Doctor Katalin Kariko’s story has all the ingredients of a fascinating Netflix/Amazon limited series show. As a young biology student in 1976, she was fascinated by the potential of messenger RNA to create vaccines and drugs. After her PhD, she moved to the United States to realize this dream, fell out with her first boss at Temple University (who attempted to get her deported) before getting a job at UPenn.
But, she was struggling with getting grants as there were significant obstacles with making mRNA work in practice. Faced with bosses losing patience, a cancer diagnosis, and immigration issues, she decided to take a demotion with a salary less than that of a lab technician rather than lose her job.
A chance meeting with a respected immunologist – Drew Weissman – who had just moved to UPenn researcher changed everything. She found a partner who believed in her and was willing to fund her research and collaborate. By 2005, they had found a safe way to use mRNA in vaccines. They published a paper announcing this and this was followed by… the sound of crickets. No one seemed to be paying attention.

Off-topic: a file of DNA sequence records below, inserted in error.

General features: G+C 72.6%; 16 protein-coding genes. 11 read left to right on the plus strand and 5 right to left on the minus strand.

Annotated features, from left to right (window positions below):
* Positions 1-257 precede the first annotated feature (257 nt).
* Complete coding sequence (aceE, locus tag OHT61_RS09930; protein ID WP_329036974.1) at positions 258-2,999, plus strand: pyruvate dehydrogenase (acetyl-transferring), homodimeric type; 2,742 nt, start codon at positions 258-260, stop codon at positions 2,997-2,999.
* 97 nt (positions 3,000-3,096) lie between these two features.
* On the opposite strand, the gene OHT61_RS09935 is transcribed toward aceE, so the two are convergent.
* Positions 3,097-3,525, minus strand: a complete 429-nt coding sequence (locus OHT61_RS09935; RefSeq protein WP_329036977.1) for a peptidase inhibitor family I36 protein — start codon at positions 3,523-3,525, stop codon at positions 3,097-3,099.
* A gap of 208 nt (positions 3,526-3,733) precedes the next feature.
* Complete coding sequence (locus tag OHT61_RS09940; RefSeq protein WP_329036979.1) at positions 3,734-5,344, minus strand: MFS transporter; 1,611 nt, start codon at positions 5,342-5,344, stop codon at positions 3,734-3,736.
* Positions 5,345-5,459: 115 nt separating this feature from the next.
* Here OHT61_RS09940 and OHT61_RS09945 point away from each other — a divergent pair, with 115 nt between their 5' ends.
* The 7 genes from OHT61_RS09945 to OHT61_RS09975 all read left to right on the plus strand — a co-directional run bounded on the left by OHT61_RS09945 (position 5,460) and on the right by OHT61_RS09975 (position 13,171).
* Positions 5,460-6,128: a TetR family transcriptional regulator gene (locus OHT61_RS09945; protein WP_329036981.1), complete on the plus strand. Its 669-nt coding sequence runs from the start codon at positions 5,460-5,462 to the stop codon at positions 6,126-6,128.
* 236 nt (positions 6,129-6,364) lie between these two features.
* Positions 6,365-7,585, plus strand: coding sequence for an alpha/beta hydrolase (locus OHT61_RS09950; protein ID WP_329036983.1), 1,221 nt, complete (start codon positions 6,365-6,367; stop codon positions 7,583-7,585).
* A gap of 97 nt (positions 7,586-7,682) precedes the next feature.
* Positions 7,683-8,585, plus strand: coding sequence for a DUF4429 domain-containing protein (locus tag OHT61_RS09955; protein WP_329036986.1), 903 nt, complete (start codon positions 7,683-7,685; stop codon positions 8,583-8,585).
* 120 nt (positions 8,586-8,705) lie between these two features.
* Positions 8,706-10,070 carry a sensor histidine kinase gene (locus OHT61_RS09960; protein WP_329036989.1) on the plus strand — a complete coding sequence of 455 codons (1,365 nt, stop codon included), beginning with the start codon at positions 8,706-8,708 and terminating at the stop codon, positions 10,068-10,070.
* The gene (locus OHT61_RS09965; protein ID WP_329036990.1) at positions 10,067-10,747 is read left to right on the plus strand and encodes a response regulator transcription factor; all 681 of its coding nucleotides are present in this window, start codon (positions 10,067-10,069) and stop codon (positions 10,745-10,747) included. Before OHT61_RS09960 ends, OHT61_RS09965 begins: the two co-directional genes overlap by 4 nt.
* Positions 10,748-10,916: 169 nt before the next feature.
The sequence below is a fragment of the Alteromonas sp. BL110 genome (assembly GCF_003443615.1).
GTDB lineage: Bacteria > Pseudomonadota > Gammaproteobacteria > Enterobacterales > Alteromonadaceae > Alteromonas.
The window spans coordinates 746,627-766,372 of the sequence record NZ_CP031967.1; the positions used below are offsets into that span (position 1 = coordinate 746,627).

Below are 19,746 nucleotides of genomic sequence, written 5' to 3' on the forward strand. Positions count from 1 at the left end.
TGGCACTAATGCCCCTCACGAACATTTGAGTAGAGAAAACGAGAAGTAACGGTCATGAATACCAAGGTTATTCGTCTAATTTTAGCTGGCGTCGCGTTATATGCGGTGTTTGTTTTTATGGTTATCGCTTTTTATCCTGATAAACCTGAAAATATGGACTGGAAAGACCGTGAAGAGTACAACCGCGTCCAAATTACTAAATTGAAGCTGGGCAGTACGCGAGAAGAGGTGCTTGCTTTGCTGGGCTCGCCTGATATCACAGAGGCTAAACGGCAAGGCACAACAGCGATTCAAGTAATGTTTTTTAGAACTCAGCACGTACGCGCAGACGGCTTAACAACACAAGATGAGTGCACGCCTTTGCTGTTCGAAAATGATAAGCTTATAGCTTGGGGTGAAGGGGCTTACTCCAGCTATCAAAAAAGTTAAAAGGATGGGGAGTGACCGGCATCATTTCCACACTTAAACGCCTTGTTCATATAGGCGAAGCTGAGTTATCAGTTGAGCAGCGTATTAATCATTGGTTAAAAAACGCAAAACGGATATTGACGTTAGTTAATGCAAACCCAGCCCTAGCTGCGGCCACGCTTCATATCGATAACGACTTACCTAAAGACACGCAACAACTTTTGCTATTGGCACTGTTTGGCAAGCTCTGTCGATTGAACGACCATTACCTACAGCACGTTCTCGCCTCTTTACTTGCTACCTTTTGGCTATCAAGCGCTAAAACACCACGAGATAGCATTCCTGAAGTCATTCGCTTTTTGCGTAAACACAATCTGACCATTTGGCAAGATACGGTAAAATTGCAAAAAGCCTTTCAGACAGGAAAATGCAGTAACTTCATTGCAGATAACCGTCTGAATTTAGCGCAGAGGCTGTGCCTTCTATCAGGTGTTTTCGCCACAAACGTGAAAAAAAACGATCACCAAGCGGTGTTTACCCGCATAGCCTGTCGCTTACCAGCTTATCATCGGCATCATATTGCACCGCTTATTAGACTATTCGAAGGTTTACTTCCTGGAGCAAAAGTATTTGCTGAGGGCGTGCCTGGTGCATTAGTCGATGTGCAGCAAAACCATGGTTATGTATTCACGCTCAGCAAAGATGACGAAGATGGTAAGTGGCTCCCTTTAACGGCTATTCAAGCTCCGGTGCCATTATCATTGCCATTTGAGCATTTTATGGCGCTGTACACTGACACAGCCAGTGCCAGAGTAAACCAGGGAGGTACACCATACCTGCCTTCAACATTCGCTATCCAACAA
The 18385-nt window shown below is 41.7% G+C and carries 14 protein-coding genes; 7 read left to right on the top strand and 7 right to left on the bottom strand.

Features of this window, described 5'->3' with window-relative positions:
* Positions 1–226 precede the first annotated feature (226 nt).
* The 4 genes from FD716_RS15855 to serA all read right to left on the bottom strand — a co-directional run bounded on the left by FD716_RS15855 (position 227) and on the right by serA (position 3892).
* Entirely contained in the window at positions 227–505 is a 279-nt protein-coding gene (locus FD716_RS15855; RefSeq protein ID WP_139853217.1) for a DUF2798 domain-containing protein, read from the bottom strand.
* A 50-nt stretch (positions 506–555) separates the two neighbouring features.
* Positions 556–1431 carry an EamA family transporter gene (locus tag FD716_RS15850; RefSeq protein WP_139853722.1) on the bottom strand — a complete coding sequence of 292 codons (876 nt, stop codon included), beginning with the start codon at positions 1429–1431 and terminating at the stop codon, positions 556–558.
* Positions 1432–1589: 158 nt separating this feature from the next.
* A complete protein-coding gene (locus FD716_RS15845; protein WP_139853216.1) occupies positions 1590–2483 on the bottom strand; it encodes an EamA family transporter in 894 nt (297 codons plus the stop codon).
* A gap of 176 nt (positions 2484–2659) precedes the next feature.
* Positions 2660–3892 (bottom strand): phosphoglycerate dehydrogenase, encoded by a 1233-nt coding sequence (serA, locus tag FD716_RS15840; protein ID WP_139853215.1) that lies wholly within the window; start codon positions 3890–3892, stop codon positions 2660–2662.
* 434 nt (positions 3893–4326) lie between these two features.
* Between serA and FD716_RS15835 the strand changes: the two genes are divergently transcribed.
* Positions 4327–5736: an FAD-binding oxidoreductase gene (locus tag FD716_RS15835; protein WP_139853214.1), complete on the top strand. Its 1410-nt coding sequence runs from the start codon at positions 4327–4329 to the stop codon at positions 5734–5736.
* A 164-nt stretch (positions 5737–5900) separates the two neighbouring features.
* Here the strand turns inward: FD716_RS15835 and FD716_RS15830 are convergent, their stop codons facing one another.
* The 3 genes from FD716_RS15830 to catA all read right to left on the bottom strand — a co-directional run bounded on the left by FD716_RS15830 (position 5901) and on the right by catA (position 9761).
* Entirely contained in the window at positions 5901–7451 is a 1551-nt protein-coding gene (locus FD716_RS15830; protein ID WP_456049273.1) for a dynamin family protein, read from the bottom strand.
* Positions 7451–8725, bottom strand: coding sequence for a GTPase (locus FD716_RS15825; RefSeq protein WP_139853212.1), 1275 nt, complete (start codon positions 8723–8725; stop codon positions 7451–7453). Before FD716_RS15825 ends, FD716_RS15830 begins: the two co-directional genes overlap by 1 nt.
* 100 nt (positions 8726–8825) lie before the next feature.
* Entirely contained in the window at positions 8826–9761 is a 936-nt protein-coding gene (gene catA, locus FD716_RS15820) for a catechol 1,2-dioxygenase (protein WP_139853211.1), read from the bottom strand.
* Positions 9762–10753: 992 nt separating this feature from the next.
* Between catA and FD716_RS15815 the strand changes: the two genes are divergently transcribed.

But, someone was. In 2010, Derrick Rossi, a Stanford post doc, had co-founded a company called “Moderna” with the goal of using their findings.
In 2013, UPenn rejected her request for Professorship again and laughed her out of the room when she said she’d be accepting an SVP position at a small Germany company – BioNTech – that had been licensing their technology. “They don’t even have a website” – they said.
We all know how it has played out. But, it took 44 years from when she first decided to dedicate her career to mRNA, 25 years after she took a demotion, and 15 years after publishing a paper that will probably result in a Nobel prize before it all began to work out.
There are so many lessons from this heroic story. But, one that that stood out for me was about how it often takes decades before becoming an overnight sensation.